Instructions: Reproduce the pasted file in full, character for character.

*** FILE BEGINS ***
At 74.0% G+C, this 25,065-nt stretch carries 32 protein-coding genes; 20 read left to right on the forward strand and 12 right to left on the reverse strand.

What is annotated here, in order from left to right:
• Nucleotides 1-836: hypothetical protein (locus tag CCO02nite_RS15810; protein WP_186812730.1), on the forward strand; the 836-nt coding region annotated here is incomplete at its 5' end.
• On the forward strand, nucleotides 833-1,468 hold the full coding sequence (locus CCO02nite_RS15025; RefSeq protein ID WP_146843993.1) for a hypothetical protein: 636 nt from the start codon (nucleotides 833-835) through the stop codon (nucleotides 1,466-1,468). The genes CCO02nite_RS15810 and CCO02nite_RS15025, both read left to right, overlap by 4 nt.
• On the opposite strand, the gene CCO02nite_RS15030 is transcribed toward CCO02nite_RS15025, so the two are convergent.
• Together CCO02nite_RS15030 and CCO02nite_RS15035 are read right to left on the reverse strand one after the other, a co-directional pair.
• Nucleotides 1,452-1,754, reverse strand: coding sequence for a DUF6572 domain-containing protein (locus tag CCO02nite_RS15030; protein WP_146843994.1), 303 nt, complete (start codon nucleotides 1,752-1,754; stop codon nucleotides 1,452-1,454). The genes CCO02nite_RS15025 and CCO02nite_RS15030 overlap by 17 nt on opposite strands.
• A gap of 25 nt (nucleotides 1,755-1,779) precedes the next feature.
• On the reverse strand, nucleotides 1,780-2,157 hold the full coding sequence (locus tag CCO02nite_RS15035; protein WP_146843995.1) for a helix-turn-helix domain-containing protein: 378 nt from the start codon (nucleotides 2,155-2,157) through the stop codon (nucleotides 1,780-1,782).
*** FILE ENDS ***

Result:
At 74.0% G+C, this 25,065-nt stretch carries 32 protein-coding genes; 20 read left to right on the forward strand and 12 right to left on the reverse strand.

What is annotated here, in order from left to right:
• Nucleotides 1-836: hypothetical protein (locus tag CCO02nite_RS15810; protein WP_186812730.1), on the forward strand; the 836-nt coding region annotated here is incomplete at its 5' end.
• On the forward strand, nucleotides 833-1,468 hold the full coding sequence (locus CCO02nite_RS15025; RefSeq protein ID WP_146843993.1) for a hypothetical protein: 636 nt from the start codon (nucleotides 833-835) through the stop codon (nucleotides 1,466-1,468). The genes CCO02nite_RS15810 and CCO02nite_RS15025, both read left to right, overlap by 4 nt.
• On the opposite strand, the gene CCO02nite_RS15030 is transcribed toward CCO02nite_RS15025, so the two are convergent.
• Together CCO02nite_RS15030 and CCO02nite_RS15035 are read right to left on the reverse strand one after the other, a co-directional pair.
• Nucleotides 1,452-1,754, reverse strand: coding sequence for a DUF6572 domain-containing protein (locus tag CCO02nite_RS15030; protein WP_146843994.1), 303 nt, complete (start codon nucleotides 1,752-1,754; stop codon nucleotides 1,452-1,454). The genes CCO02nite_RS15025 and CCO02nite_RS15030 overlap by 17 nt on opposite strands.
• A gap of 25 nt (nucleotides 1,755-1,779) precedes the next feature.
• On the reverse strand, nucleotides 1,780-2,157 hold the full coding sequence (locus tag CCO02nite_RS15035; protein WP_146843995.1) for a helix-turn-helix domain-containing protein: 378 nt from the start codon (nucleotides 2,155-2,157) through the stop codon (nucleotides 1,780-1,782).